Patti Sprague is playing the world's longest game of hide and seek.
Traversing fences, shimmying under houses and tramping through the leafy, lush backyards of Florida's Key West, Sprague has one target: mosquitoes. Sprague has been an inspector with the Florida Keys Mosquito Control District since 2011, where she's on the front lines of a battle against one of the world's deadliest creatures.
The mosquitoes in the Keys are mainly just a nuisance, except for one kind: Aedes aegypti, a non-native species that carries maladies including dengue fever and chikungunya. Typically tropical diseases, dengue and chikungunya infect as many as 400 million people worldwide; dengue alone has surged 30-fold in the last 50 years, according to the World Health Organization. And with climate change and increased travel and trade, it's posing threats even in areas where it was thought to be wiped out, including the U.S.'s southernmost points.
"Dengue is kind of this sleeper disease; It can exist in these low levels without us even knowing it, and then flare up," entomologist Michael Doyle, director of the Florida Keys Mosquito Control District, said in an interview. "We want a structure in place, so five years down the road, if there is dengue coming into the Keys in large numbers, we won't have the mosquitoes to spread anything."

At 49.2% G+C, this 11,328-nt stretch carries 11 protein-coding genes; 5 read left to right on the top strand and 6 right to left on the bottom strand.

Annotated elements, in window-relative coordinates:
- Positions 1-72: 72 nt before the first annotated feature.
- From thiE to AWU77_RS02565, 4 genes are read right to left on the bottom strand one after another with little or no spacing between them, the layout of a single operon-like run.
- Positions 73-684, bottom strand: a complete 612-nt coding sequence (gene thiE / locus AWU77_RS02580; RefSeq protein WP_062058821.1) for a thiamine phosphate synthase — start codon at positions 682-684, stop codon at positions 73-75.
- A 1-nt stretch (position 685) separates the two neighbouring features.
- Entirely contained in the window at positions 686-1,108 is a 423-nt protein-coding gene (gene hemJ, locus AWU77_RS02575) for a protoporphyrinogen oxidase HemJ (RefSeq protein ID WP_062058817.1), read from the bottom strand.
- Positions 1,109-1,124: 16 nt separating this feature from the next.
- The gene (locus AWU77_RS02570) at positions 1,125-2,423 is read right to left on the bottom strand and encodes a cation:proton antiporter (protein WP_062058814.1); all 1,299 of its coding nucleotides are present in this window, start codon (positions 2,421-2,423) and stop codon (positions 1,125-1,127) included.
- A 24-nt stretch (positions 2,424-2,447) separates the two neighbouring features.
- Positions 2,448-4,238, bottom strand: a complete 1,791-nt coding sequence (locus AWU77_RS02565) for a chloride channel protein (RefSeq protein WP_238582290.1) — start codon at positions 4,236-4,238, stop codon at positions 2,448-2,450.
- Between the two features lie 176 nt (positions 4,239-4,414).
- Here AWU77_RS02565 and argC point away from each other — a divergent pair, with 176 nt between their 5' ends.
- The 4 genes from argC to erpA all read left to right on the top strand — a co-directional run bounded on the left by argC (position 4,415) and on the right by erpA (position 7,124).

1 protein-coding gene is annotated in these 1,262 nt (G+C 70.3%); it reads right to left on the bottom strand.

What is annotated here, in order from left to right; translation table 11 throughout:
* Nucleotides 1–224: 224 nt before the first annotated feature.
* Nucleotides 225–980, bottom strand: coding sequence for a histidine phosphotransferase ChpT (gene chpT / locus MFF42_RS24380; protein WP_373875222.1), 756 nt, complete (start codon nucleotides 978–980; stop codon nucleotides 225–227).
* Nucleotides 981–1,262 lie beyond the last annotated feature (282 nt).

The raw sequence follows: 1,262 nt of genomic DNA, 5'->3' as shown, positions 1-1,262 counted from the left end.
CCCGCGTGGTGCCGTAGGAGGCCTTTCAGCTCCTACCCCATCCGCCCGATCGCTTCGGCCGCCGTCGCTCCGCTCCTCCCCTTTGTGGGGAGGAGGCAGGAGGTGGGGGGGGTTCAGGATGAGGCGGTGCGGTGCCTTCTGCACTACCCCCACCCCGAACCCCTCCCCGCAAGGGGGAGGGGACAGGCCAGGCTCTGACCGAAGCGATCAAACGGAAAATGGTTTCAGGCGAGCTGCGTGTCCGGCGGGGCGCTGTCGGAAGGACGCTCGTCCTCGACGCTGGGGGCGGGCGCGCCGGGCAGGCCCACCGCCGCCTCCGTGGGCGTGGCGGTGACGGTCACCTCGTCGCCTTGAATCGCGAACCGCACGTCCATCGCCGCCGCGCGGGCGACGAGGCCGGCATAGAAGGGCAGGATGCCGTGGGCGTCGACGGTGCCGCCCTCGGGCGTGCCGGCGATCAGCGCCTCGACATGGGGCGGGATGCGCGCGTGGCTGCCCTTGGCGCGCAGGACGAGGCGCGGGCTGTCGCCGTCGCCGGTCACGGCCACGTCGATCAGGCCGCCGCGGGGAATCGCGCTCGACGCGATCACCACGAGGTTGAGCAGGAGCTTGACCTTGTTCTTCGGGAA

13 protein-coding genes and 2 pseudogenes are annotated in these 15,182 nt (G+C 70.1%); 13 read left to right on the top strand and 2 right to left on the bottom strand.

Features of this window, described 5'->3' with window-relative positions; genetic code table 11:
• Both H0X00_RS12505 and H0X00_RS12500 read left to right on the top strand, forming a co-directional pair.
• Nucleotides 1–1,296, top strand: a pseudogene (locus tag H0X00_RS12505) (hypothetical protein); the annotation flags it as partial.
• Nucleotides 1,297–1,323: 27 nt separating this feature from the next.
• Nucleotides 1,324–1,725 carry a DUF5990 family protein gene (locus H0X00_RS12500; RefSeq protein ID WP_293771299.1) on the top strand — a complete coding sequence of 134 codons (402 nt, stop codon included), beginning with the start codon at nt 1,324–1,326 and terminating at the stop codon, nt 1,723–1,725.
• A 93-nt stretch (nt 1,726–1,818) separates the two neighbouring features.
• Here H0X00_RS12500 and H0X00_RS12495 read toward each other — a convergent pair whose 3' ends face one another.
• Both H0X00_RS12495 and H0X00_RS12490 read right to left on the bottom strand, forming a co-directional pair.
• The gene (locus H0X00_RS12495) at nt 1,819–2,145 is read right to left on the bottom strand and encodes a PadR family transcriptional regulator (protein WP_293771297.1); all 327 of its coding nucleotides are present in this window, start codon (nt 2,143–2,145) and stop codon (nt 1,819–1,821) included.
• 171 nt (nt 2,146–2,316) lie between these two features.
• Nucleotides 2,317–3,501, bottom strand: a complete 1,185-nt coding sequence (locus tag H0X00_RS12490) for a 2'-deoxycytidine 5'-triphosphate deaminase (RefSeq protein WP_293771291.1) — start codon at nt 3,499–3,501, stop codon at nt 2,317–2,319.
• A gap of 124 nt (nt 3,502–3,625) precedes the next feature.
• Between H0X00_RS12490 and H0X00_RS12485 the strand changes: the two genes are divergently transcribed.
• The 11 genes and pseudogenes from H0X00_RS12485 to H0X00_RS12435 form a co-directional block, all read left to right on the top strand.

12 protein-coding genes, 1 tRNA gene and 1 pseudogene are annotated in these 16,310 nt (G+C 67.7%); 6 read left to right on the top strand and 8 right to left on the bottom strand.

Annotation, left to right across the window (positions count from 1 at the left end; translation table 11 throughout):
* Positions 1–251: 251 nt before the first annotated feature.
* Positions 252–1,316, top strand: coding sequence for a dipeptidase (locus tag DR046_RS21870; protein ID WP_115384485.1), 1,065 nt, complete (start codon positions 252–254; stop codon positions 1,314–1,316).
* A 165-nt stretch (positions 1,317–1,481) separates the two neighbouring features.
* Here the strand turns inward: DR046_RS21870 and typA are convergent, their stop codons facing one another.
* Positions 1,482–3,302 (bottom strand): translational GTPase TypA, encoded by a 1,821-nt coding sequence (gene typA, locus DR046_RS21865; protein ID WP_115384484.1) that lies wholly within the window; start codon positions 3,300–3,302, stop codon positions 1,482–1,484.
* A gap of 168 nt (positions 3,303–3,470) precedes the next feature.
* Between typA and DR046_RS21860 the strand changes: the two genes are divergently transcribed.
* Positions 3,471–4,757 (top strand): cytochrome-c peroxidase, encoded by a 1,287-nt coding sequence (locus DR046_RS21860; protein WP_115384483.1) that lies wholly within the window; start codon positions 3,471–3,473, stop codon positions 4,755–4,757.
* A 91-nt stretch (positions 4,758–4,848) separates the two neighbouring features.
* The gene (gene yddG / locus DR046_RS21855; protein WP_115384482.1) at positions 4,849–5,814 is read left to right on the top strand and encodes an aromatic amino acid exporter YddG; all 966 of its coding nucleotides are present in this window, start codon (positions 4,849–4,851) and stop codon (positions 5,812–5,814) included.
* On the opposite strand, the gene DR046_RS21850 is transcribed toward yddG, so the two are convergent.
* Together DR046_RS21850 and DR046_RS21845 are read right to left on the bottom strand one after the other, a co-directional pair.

Dengue's usually not fatal, though its effects can sometimes be so painful the malady has been dubbed "breakbone fever." It hospitalizes 500,000 people each year, sometimes overwhelming hospitals in developing countries. And in its severest forms, it does kill: dengue is responsible for 22,000 deaths annually, mostly in children, according to the WHO.
In 2009 and 2010, Florida's Keys saw some of the first outbreaks of dengue fever in the U.S. in decades, and since then has kept further infections at bay. Current methods require the constant vigilance of people like Sprague, who scours the same square mile of Key West over and over, hunting mosquitoes where they breed: standing water.
"Even though your house might be perfect, absolutely no standing water, no place where mosquitoes can actually breed, your neighbor unfortunately might have a saucer, a cat dish, that they haven't changed and it's breeding like crazy," Sprague said during a recent scouting trip through Key West.